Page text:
“I mean you are free to do what you like, because you aren’t tied down to kids and your husband lets you have fun. You are lucky not to have to worry about kids every time you want to go out.”

It’s comments like this that can bring me to the brink of tears and laughter at the same time.  I don’t think I will ever understand comments like these. Over the years I have had women tell me they wish they could trade places, ask me if I wanted their kids, and roll their eyes toward me as their child asks for yet another toy at the store then say, “You are so lucky you don’t have to deal with this stuff.”


Newsflash to the parenting world, those of us who are childless, not by choice, would trade with you in a heartbeat, except we would NEVER wish the inability to have children on anyone.

Yes, I know that most parents are kidding when they say these things. They are just relieving stress, laughing instead of crying etc. I also understand that parenting is not an easy task. It lasts a lifetime and includes its own set of unique trials, tribulations, and heartache along with the joy, incredible moments of pride and love like no one but a parent can know. Still, when statements like that are made to someone on the infertility journey, it is anything but funny.

The amount of pain inflicted by careless remarks is staggering. If you ask 100 childless couples how often they hear these types of things, or the dreaded advice from everyone from grandma to the grocery clerk, they will tell you that it is a minimum of once a week. Usually more.

So, while we will do our best to overlook the insensitive moments, because we all have them. Please do us a favor, and think about who you are talking to before you speak.

Yes, it’s true that I have the freedom to attend social events with or without my sweet hubby and that I never have to find a sitter, call in to check on things or get home before ten because my sitter has homework to finish. However, had God decided that children were in His plan for my life…I would have gladly arranged childcare or, more likely, stayed home and made memories with them.  

God Bless Everyone!

Tuesday, July 26, 2011

Handling comments from new friends

I know this is similar to my post from Mother's Day, but I think this topic is so important. It is one of the most difficult parts of the journey with infertility, it is the issue that makes infertility an unavoidable topic for those in the midst of the journey, and unforgettable for those who have reached the end of the road.

I love meeting new people, but there is a part of every new friendship that is still awkward for me, and sometimes for my new friends. It is the moment the subject of children comes up.

"We have 4 kids, how many do you have."

"We don't have any children."

Eyebrows raise, "Oh, why not."

"Well, we couldn't have children, but we're good with it now."

"Oh, you don't have to be strong for me."

"No really, God has healed our hearts and we are good with His plan for us."

"Oh, now you know, I'm just going to pray that you get pregnant when you least expect it."

At that point I am holding back the laughter that used to be tears. Part of the reason we don't have children is because I had uterine cancer seven years ago, and no longer have a uterus or ovaries. So, while I'm not putting God in a box, I am also not looking for a surprise pregnancy. (There is a story in Beside the Empty Cradle about a similar discussion.)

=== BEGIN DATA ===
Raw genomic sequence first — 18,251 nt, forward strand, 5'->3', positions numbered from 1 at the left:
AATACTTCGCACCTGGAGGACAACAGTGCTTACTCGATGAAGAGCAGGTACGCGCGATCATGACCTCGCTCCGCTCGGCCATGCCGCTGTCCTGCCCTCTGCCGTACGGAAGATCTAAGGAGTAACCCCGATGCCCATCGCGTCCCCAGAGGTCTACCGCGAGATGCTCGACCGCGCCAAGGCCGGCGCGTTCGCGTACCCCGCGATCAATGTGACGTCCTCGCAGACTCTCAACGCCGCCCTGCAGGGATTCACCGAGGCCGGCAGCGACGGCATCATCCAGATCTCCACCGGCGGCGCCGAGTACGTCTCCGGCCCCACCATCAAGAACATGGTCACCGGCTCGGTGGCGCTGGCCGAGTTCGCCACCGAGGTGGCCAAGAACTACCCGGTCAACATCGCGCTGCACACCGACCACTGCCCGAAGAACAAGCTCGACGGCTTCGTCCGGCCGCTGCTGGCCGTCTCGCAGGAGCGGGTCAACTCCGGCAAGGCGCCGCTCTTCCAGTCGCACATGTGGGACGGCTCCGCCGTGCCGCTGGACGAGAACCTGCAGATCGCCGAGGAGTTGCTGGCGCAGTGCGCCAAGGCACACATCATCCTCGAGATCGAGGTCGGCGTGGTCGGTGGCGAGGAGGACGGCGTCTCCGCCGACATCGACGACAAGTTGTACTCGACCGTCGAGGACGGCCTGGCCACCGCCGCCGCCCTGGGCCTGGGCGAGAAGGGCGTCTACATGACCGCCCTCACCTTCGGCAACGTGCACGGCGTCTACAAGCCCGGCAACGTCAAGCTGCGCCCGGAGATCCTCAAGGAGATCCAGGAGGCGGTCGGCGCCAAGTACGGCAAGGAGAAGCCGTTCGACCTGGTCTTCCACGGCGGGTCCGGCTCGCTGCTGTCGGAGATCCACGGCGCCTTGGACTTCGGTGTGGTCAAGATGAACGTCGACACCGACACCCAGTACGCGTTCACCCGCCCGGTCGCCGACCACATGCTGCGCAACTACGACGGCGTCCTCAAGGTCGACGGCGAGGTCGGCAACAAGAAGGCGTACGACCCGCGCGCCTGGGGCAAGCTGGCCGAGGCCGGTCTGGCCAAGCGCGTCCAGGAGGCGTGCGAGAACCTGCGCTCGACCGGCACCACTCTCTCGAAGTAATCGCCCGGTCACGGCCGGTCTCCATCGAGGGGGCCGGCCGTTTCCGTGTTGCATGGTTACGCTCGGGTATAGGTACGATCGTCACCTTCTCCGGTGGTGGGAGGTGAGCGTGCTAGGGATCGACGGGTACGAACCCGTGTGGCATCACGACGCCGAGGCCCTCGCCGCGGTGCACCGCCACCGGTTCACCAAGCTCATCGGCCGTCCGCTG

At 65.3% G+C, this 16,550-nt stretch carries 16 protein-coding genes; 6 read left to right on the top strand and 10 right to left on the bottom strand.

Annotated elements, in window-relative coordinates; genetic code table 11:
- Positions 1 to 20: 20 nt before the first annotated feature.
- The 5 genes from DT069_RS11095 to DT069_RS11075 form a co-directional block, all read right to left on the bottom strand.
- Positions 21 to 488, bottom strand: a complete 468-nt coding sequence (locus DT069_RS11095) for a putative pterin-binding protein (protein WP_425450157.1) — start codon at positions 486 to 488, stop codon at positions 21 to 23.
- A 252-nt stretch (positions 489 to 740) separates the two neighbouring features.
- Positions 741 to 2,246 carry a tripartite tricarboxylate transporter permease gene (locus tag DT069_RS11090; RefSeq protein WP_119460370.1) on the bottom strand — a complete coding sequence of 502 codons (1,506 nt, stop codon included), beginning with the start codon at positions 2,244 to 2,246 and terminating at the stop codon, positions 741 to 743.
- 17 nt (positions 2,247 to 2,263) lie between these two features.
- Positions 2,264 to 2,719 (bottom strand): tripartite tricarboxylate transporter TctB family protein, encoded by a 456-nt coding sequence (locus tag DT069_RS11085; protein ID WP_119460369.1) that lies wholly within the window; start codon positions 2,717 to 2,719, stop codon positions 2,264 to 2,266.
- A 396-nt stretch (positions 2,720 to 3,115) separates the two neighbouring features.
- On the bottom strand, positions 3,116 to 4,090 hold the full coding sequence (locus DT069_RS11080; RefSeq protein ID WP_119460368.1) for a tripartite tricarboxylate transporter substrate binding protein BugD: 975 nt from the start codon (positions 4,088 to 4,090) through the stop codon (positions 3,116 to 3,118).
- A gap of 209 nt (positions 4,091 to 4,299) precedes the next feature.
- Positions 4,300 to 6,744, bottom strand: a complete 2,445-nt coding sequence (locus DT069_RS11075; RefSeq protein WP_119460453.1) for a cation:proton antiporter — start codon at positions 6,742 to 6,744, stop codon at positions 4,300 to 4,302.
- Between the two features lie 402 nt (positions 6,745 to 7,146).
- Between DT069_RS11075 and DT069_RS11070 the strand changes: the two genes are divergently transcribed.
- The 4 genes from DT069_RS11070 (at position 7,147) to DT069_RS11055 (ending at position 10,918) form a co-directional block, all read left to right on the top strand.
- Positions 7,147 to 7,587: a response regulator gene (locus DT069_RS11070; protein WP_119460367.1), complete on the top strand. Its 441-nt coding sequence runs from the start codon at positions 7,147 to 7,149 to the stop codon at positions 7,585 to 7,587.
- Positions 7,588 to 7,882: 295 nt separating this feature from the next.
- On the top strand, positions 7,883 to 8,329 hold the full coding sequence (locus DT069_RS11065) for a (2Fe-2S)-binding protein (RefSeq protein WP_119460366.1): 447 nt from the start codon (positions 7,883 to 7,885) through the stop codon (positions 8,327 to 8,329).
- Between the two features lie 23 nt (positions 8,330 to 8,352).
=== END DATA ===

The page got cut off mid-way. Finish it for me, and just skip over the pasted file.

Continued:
People want to help, I understand that. Every person in whatever stage of their walk with infertility understands that the parenting world just wants to help. Unfortunately that help usually just leaves people feeling uncomfortable. The helpful phrases from new acquaintances include...

  • Well, you can always adopt.
  • Maybe it's just not God's plan for you. (even those who are okay with childlessness, feel queasy when they hear this early on.)
  • Oh, you're so lucky not to be tied down with kids.
  • Really? You can't be happy without kids.
  • You should just relax, then you'll get pregnant.
  • My aunt's, friend's, daughter tried..........

The list could go on and on and on, but these are some of the big ones. A few of these pieces of wisdom might even be welcome from someone you've known for years, or who is on the same journey as you...but upon an initial meeting it can be a painful reminder that most of the world believes there is something wrong with childless families, and that there is something you absolutely are doing wrong if you don't have children and want them. (I think the parenting world needs to read my book as much or more than those on the infertility roller coaster.)

Of course, we are not the only ones who face advice that is unwarranted and sometimes just plain rude. I have friends who are in their 30s, 40s and even their 50s or older, who have never married, and don't have children. They hear advice and comments all the time. We need to STOP. As a society we must stop thinking we have the right or the need to fix everyone's life. My single friends are often happy with their life. And if they have a tinge of wonder about spouses or children, that is very personal, shared with family or close friends...not usually upon an initial introduction.

So how can we handle those conversations with grace, leaving both parties feeling positive about the new friendship? Honestly, it's on us. We need to realize the comments and advice are not a personal assault. Smile, be gracious, and if you have a great sense of humor and can make a joke to turn the conversation around, go ahead, but be careful not to do so at the expense of making your new friend feel stupid about their comment. I have actually been known to give a small uncomfortable laugh, and say you know, I have thought about those same things, and sometime maybe we will have time for me to tell you my story. You will really be surprised. Then, I have an opportunity for a second meeting with my new friend. And, when I share our story, my testimony and my heart in the issue of infertility and childlessness, my friend is more educated and knows better the next time she meets someone who is walking the infertility journey.